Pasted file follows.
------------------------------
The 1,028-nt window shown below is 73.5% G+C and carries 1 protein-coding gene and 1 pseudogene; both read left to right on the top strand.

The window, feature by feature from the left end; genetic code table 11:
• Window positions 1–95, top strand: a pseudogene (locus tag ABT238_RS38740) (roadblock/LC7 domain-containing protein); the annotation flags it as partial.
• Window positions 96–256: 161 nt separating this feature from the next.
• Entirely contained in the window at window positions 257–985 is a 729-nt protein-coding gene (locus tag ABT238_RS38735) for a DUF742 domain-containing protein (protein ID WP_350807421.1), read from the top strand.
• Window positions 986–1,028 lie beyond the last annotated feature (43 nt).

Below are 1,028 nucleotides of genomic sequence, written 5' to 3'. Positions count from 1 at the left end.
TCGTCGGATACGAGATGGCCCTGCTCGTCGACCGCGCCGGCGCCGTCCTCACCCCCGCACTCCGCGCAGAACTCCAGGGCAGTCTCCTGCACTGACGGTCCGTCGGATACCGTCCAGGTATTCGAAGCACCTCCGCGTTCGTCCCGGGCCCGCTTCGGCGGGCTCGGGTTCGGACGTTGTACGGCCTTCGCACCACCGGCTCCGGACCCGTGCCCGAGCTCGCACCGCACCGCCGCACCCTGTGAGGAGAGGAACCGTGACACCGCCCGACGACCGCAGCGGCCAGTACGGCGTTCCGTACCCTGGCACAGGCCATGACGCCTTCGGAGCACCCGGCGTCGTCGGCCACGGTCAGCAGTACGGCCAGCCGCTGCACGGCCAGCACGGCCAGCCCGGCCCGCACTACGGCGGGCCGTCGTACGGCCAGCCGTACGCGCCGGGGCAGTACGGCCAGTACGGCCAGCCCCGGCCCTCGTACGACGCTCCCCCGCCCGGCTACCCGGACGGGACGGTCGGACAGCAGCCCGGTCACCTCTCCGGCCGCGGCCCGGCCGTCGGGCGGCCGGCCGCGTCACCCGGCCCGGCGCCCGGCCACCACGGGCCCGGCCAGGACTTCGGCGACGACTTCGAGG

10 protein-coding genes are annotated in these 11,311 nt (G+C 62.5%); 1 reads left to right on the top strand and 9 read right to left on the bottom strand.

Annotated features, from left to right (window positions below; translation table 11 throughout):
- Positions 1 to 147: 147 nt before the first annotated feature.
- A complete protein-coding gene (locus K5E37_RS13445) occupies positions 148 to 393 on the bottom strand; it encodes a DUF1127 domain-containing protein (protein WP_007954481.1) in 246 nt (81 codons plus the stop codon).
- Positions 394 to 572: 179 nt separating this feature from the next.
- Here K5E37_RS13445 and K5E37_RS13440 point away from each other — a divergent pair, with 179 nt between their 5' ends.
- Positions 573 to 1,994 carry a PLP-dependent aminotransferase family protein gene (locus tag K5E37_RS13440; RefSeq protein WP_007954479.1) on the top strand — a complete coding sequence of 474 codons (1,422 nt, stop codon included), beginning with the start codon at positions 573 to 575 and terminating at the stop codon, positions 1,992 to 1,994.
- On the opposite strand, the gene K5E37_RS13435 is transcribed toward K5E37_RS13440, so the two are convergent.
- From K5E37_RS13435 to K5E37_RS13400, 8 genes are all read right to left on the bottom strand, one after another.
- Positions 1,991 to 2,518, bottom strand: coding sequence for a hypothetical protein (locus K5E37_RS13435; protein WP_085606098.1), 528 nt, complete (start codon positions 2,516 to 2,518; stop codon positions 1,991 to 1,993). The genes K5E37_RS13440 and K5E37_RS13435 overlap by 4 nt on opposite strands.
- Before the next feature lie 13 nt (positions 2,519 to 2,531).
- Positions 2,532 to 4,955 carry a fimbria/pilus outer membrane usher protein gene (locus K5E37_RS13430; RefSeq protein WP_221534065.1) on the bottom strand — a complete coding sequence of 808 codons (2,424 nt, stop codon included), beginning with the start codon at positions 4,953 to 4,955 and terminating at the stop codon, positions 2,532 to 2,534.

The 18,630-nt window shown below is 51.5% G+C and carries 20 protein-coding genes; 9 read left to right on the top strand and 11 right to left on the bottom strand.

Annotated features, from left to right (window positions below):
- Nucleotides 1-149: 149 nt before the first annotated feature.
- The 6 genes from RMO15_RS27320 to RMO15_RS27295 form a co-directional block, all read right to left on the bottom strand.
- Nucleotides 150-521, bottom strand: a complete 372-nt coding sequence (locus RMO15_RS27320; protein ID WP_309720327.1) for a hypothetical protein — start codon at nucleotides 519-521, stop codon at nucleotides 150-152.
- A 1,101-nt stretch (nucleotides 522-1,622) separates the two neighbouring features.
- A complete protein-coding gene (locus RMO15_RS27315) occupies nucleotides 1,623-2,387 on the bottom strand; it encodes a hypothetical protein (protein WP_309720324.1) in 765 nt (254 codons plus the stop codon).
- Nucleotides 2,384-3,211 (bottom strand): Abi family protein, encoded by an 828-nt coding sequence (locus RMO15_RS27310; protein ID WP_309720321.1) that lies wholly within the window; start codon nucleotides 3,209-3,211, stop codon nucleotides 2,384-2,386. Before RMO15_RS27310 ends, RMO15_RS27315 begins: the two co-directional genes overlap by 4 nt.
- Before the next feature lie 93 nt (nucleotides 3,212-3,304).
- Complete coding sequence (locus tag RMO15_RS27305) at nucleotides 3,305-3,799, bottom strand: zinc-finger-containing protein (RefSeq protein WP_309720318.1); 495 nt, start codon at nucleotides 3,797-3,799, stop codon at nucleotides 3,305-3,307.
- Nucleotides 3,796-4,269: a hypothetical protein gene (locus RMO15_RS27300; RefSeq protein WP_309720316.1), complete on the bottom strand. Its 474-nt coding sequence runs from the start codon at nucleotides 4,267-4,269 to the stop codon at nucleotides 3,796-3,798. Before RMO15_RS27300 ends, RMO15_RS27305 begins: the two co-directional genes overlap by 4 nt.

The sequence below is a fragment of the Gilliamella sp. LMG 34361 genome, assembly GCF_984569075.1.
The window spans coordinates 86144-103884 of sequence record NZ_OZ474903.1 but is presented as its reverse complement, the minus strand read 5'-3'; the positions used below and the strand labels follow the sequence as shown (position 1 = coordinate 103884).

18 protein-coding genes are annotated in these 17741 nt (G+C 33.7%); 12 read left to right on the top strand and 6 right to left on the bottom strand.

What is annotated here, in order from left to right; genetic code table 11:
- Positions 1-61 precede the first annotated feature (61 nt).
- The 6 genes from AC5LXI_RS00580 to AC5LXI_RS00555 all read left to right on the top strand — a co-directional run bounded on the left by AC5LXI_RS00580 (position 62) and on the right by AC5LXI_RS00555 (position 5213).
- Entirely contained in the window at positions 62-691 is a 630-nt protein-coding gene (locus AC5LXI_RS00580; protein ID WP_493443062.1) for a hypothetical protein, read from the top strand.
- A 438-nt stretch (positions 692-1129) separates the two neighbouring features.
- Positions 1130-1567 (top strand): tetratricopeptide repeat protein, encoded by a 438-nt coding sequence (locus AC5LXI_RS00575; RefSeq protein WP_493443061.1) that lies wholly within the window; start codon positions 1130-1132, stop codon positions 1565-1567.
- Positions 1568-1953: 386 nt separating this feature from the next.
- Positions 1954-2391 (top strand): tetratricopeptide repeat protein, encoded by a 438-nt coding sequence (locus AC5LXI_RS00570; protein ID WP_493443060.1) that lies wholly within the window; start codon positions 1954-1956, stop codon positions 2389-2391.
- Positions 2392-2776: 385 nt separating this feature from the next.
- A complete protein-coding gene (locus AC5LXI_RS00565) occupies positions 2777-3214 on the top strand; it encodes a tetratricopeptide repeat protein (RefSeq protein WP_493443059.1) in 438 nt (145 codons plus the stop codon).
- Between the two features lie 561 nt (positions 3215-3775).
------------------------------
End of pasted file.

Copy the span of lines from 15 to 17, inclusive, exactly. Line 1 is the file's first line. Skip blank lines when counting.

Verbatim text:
- Positions 573 to 1,994 carry a PLP-dependent aminotransferase family protein gene (locus tag K5E37_RS13440; RefSeq protein WP_007954479.1) on the top strand — a complete coding sequence of 474 codons (1,422 nt, stop codon included), beginning with the start codon at positions 573 to 575 and terminating at the stop codon, positions 1,992 to 1,994.
- On the opposite strand, the gene K5E37_RS13435 is transcribed toward K5E37_RS13440, so the two are convergent.
- From K5E37_RS13435 to K5E37_RS13400, 8 genes are all read right to left on the bottom strand, one after another.